[230] A Must

[230] A Must

I have long been beating the drum for a required course in Christian Apologetics in Christian colleges.  I am more convinced than ever that such a course is a must.  You name a biblically-based Christian college and I will show you their courses in theology.  Valuable as they are in spelling out the faith for the theologically uninitiated, these courses often serve as little more than reinforcements of what has been already learned by the many students from Christian families.  Again, these courses do well in presenting the cognitive elements of the faith, but that is not what so many students need.

In a world awash in secularism and postmodernism, students need to have a defense of the faith.  They need, as Peter states (1 Peter 3:15), a ready answer to the forces who will challenge their faith. Christian students really need that because many of them come from environments in which they feared expressing even the slightest doubts as to the truth of Christianity. 

In many Christian homes and churches, children are not educated in the faith.  They are indoctrinated with the faith.  Before they can think for themselves they are taught the faith as if it were as provably true as gravity.  Unfortunately, as these children develop intellectually, their scientific certainty is continually confirmed while their faith often encounters challenges—challenges that create painful doubt.

Many feel they have no place to go with those doubts.  Expressions of doubt and questions that challenge the faith are not very welcome in many churches and Christian homes.  Worse, many young people already feel guilty about even entertaining doubt.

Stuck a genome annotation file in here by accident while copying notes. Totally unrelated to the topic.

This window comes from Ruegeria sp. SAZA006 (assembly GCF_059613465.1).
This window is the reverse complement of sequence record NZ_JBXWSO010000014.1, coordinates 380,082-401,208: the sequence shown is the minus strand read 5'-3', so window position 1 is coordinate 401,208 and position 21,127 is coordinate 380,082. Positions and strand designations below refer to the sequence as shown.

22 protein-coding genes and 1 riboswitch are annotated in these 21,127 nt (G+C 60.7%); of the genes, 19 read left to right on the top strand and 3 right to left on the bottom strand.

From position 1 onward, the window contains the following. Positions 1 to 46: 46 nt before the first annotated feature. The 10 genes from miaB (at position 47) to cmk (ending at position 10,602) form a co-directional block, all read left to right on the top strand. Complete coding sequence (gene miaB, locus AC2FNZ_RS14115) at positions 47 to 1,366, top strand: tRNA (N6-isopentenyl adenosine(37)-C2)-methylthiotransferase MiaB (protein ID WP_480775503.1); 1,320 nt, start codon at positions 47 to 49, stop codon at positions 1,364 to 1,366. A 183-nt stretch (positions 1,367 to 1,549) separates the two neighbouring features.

The Christian college is to be a place of education, not indoctrination.  It is a place in which students should learn how to think critically, rather than accept bodies of knowledge without question.  There is no better place for students to investigate the case for their faith than right there.  It is the best place for them to express their doubts and ask their challenging questions without guilt or condemnation.  And find some answers.

Consider the all too common alternative.  It is often a double life, one that looks like one of faith on the surface (going to chapel, following the norms of the Christian college community, and going to church with their family when at home) but actually one of dwindling and ebbing faith.  Once free from the restraints of the Christian community–home and college—the movement out of the life of faith accelerates.  Worship stops, relationships with non-believers (often including marriage) multiply, and that once Covenant child is gone.

I have no idea how many young people could be rescued from this all too common plight had they had a safe place to examine their faith.  I can tell you that place is the Christian college.  DC

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